"How can people's taste in the arts be improved?"
"How should the arts be taught in the schools?"
and "Do governments have the right to restrict
The Philosophy of Language has become especially
important in recent times. Some philosophers claim
that all philosophic questions arise out of
linguistic problems. Others claim that all
philosophic questions are really questions about
language. One key question is "What is language?"
But there are also questions about the
relationships between language and thought and
between language and the world, as well as
questions about the nature of meaning and of
The question has been raised whether there can be a
logically perfect language that would reflect in
its categories the essential characteristics of the
world. This question raises questions about the
adequacy of ordinary language as a philosophic
tool. All such questions belong to the philosophy
of language, which has essential connections with
other branches of philosophy.
Philosophy and Other Fields
One peculiarity of philosophy is that the question
"What is philosophy?" is itself a question of
philosophy. But the question "What is art?" is
not a question of art. The question is
philosophic. The same is true of such questions as
"What is history?" and "What is law?" Each is a
question of philosophy. Such questions are basic
to the philosophy of education, the philosophy of
history, the philosophy of law, and other
"philosophy of" fields. Each of these fields
attempts to determine the foundations, fundamental
categories, and methods of a particular institution
or area of study. A strong relationship therefore
exists between philosophy and other fields of human
activity. This relationship can be seen by
examining two fields: (1) philosophy and science
and (2) philosophy and religion.
Philosophy and Science. Science studies natural
phenomena and the phenomena of society. It does
not study itself. When science does reflect on
itself, it becomes the philosophy of science and
examines a number of philosophic questions. These
questions include "What is science?" "What is
scientific method?" "Does scientific truth provide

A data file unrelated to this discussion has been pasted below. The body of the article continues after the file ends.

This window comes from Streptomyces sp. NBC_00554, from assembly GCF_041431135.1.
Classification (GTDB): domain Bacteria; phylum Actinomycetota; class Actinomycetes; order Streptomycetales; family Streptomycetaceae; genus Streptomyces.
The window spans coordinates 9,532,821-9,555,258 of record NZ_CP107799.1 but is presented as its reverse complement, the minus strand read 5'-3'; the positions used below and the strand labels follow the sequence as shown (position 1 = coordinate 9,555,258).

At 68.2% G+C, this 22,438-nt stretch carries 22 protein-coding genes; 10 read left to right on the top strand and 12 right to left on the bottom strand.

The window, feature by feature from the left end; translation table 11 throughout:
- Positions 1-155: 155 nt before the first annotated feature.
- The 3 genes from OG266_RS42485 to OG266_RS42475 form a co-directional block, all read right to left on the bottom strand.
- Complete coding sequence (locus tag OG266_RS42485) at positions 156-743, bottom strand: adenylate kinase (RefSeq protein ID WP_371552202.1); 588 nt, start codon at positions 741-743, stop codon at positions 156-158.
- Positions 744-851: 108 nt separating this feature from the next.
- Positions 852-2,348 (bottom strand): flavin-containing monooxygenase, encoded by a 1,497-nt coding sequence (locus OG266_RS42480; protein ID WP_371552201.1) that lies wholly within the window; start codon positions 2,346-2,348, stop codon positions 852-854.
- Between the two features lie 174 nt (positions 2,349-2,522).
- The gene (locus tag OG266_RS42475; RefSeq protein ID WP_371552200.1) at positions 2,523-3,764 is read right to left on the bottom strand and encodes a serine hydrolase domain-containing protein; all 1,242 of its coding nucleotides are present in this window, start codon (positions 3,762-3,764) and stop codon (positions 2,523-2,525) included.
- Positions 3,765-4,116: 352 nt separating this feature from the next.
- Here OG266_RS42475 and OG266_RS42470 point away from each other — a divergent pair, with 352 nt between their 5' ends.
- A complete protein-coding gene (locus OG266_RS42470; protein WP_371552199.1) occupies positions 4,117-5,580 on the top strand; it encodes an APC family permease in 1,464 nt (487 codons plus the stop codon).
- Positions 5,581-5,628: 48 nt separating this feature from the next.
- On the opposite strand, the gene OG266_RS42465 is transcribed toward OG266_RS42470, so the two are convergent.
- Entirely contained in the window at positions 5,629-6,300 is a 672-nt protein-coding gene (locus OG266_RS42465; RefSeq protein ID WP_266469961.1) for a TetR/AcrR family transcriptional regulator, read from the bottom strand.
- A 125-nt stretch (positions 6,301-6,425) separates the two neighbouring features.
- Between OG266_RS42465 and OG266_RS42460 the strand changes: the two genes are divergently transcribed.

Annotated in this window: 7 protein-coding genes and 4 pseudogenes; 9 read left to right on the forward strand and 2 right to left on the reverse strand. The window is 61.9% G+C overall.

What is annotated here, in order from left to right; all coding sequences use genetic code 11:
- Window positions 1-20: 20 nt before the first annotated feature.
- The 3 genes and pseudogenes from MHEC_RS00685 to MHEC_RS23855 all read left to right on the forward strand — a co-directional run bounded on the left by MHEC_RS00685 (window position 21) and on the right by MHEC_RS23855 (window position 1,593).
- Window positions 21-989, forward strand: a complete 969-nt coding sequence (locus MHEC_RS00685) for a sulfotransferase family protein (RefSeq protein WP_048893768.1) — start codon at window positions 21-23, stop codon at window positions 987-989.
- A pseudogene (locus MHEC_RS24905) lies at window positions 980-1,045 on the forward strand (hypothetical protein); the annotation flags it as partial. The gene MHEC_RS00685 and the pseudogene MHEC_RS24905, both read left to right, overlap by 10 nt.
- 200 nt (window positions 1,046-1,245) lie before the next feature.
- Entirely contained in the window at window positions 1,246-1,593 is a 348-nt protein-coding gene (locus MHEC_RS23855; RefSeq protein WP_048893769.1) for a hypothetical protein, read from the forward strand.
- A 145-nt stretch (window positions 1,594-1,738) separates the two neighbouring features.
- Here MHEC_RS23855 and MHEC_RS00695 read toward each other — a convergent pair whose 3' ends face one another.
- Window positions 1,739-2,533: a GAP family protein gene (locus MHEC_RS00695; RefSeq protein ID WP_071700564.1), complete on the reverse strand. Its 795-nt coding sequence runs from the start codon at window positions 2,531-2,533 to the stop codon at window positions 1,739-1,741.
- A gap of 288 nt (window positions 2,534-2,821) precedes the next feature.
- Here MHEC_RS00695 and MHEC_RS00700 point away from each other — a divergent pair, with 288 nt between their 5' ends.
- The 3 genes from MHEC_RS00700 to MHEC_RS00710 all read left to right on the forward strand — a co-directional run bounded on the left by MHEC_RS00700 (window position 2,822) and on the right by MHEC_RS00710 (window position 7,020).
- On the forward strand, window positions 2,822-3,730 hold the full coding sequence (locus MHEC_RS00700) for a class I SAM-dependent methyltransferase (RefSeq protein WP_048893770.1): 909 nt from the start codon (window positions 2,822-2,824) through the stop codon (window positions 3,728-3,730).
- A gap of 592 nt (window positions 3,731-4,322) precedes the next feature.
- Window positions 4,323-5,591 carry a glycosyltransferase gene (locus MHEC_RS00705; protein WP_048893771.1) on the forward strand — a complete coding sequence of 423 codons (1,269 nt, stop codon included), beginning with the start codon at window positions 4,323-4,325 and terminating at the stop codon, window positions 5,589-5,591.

us with the truth about the universe and reality?"
and "What is the value of science?"
Philosophy has given birth to several major fields
of scientific study. Until the 1700's, no
distinction was made between science and
philosophy. For example, physics was called
natural philosophy. Psychology was part of what
was called moral philosophy. In the early 1800's,
sociology and linguistics separated from philosophy
and became distinct areas of study. Logic has
always been considered a branch of philosophy.
However, logic has now developed to the point where
it is also a branch of mathematics, which is a
Philosophy and science differ in many respects.
For example, science has attained definite and
tested knowledge of many matters and has thus
resolved disagreement about those matters.
Philosophy has not. As a result, controversy has
always been characteristic of philosophy. Science
and philosophy do share one significant goal. Both
seek to discover the truth--to answer questions,
solve problems, and satisfy curiosity. In the
process, both science and philosophy provoke
further questions and problems, with each solution
bringing more questions and problems.
Philosophy and Religion. Historically, philosophy
originated in religious questions. These questions
concerned the nature and purpose of life and death
and the relationship of humanity to superhuman
powers or a divine creator. Every society has some
form of religion. Most people acquire their
religion from their society as they acquire their
language. Philosophy inquires into the essence of
things, and inquiry into the essence of religion is
a philosophic inquiry.
Religious ideas generated some of the earliest
philosophic speculations about the nature of life
and the universe. The speculations often centered
on the idea of a supernatural or superpowerful
being who created the universe and who governs it
according to unchangeable laws and gives it
purpose. Western philosophic tradition has paid
much attention to the possibility of demonstrating
the existence of God.
The chief goal of some philosophers is not
understanding and knowledge. Instead, they try to
help people endure the pain, anxiety, and suffering
of earthly existence. Such philosophers attempt to
make philosophic reflection on the nature and
purpose of life perform the function of religion.
There are two main traditions in Oriental
philosophy, Chinese and Indian. Both philosophies
are basically religious and ethical in origin and
character. They are removed from any interest in
Traditionally, Chinese philosophy has been largely
practical, humanistic, and social in its aims. It
developed as a means of bringing about improvements
in society and politics. Traditionally, philosophy
in India has been chiefly mystical rather than
political. It has been dominated by reliance on
certain sacred texts, called Vedas, which are
considered inspired and true and therefore subject
only for commentary and not for criticism. Much of
Indian philosophy has emphasized withdrawal from
everyday life into the life of the spirit. Chinese
philosophy typically called for efforts to
participate in the life of the state in order to
improve worldly conditions.
Chinese philosophy as we know it started in the
500's B.C. with the philosopher Confucius. His
philosophy, called Confucianism, was the official
philosophy of China for centuries, though it was
reinterpreted by different generations.
Confucianism aimed to help people live better and
more rewarding lives by discipline and by
instruction in the proper goals of life.
Candidates for government positions had to pass
examinations on Confucian thought, and Confucianism
formed the basis for government decisions. No
other civilization has placed such emphasis on